“We have had a remarkable response from users,” says Dr Elizabeth Dunford from the George Institute.

Since it was developed, the FoodSwitch app has maintained a 4+ score in app stores and the vast majority of feedback from consumers has been positive. South Africa is the fourth country to have access to FoodSwitch, and plans are in place to release the app in over 30 countries, many of them low- to middle-income countries.

The information displayed to users can enhance understanding of nutritional information and the switches have the potential to lead to significantly improved diets.

Food manufacturers will also need to pay attention to their protocols if they want to feature as products with high stars or green lights appear first.

The data provided by the app will provide interesting insight to support the setting of food policy, including South Africa’s recent aim to reduce the whopping quantities of salt in many food items.

“Technology has the power to dramatically enhance health,” says Dunford, “but the app also has public health implications as it encourages the food industry to take responsibility and re-evaluate what’s in their products.”

MTN cut tariffs, extends MTN Sky offer

By Staff Writer

MTN has slashed the tariffs and extended the promotional period of its popular MTN Sky promotional period due to popular demand. The MTN Sky prepaid bundles have been extended to run until 31 December 2015, while the MTN Sky promotion has been extended until the 3rd of September 2015.

MTN launched the MTN Sky tariff package in September last year. This package offers contract subscribers

MTN chief marketing officer, Larry Annetts
MTN chief marketing officer, Larry Annetts

unlimited calls and SMSs and uncapped data in line with MTN’s quest of providing its customers with value and simplicity.

Since MTN Sky was introduced to market last year, the tariff package has been continuously improved and extended, which affirms its popularity in the market.

Contract customers can sign-up on MTN Sky from R1 299 for the sim only deal on a 24 month contract.

Competitive deals are also available on device deals and subscription depends on the device included in the package.

For example, MTN customers can get a Samsung S6 and S6 Edge smartphones on MTN Sky packages for a monthly subscription of R1899 and R1999 respectively. This promotional price has been further extended to run until the 3rd of September 2015.

In order to extend the MTN Sky offering to more customers, MTN introduced a range of MTN Sky bundles to prepaid subscribers. MTN subsequently introduced promotional offers on Sky bundles which have been well received by the market.

Please refer to table for details of MTN Sky Offers:


MTN Sky bundle Normal Price Promotional Price MTN to MTN Calls (Fair Use Per day) MTN to Other Networks (Fair Use Per day) SMS(Fair Use Per Day) Promo  Data Validity Period
MTN-to-MTN Sky Daily R 25 150 150 400 10MB 1 Day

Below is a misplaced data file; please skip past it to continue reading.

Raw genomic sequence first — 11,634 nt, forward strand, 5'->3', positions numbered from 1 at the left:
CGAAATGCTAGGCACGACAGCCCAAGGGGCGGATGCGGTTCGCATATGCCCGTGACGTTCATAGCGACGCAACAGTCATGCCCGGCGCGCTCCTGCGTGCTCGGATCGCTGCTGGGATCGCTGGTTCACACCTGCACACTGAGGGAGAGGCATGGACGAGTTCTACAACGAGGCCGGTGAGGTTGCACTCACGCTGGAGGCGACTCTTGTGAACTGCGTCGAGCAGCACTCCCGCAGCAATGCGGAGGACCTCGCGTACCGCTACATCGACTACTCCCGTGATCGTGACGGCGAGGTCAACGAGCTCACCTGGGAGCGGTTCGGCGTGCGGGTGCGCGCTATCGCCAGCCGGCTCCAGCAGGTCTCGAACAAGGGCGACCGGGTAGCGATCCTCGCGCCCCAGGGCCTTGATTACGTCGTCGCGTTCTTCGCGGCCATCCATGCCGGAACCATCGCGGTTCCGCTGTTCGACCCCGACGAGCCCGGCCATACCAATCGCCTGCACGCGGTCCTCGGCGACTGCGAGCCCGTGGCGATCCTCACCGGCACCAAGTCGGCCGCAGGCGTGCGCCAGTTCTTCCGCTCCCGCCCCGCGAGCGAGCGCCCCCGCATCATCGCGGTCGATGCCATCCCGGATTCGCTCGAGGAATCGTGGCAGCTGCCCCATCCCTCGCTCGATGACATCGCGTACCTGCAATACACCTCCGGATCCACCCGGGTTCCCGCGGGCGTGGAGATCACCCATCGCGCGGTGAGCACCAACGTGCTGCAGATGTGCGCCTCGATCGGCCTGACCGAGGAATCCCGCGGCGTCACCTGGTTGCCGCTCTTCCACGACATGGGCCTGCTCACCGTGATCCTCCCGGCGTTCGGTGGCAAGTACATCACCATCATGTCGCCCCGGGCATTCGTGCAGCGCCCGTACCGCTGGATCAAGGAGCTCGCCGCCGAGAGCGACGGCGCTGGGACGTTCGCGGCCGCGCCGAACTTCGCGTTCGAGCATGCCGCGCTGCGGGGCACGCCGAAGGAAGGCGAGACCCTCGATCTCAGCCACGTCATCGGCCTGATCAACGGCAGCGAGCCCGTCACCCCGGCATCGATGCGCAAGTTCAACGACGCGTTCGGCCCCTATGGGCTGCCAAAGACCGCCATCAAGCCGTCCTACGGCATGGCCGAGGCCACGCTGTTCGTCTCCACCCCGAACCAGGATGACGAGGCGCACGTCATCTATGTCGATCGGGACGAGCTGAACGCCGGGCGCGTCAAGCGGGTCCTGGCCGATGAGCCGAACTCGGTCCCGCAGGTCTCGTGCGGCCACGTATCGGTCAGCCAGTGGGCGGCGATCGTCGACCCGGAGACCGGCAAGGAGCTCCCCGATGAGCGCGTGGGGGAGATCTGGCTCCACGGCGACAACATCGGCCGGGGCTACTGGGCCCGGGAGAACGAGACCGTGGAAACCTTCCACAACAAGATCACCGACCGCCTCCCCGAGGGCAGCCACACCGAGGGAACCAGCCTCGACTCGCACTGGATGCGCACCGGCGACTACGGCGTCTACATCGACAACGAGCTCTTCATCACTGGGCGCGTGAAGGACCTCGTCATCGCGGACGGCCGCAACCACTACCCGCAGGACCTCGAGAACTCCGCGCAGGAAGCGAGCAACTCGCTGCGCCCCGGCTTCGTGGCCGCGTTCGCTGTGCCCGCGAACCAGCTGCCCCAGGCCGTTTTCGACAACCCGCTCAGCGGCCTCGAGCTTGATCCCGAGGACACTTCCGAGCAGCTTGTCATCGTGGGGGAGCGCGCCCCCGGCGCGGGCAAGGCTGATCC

MTN Sky Daily R 79 150 150 400 Uncapped*(20MB Fair use) 1 Day
MTN Sky Absolute 2GB R 599 R 499 150 150 400 Capped(2GB) 7 Days
MTN Sky Super Uncapped R 999 R 899 150 150 400 Uncapped* (3GB Fair use) 15 Days
MTN Sky Super 1GB R 999 _ 150 100 400 Capped(1GB) 30 Days
MTN Sky Ultimate Uncapped R 1,799 R 1,599 150 150 400 Uncapped* (10GB Fair use) 30 Days


“Uncapped” refers to products where predetermined usage thresholds may still be relevant, but connectivity is never severed.

*Fair Use Policy will apply: The rate will be limited to 384kb/s for all traffic once the customer’s usage has reached the defined threshold

 Says Larry Annetts, Chief Marketing Officer: MTN South Africa: “The Sky offers are tailored and customised to suit the communication requirements of different customers. We believe that these offers will resonate with our customers who prefer flexible, simple and hassle-free solutions that meet their lifestyle. As a customer-centric organisation, we are excited to bring to market solutions that are unparalleled in value and that prioritise the needs of our customers.”

Is technology bad for humanity?




The world today is facing some serious global challenges: creating sustainable development in the face of climate change, safeguarding rights and justice, and growing ethical markets, for a start. All of these challenges share some connection with science and technology – some more explicitly than others.

We are currently witnessing a growth in traditional technology – with computers processing data in new and exciting ways. We’re also seeing the birth of transformative technology, such as bioengineering. But the question is not about old or new technology – rather, it is about how they are being used to facilitate or change human behaviour.

Good tech, bad tech

Developments in information and communication technology (ICT) are vitally important to help us make better, more informed choices about how we prepare for the future. For instance, democratic governance is about being able to articulate contesting views across society and from different parts of the government. The advent of the internet allows us to receive and spread such information. Likewise, security and public safety relies on having good information on risks and their potential threats. Consider, for example, the way police departments in New York and Memphis have been able to make better use of data to prevent crime.

While science and technology are giving us the tools to improve, they – and the people who use them – are also presenting serious problems. Technology connects us, but it also makes us vulnerable to cyber-attacks. The amount of information that we produce every day through our phones and computers can help shape our environment to cater to us. But it also means that our identities are perhaps more vulnerable than ever before, with smart phones and club cards tracking our every move.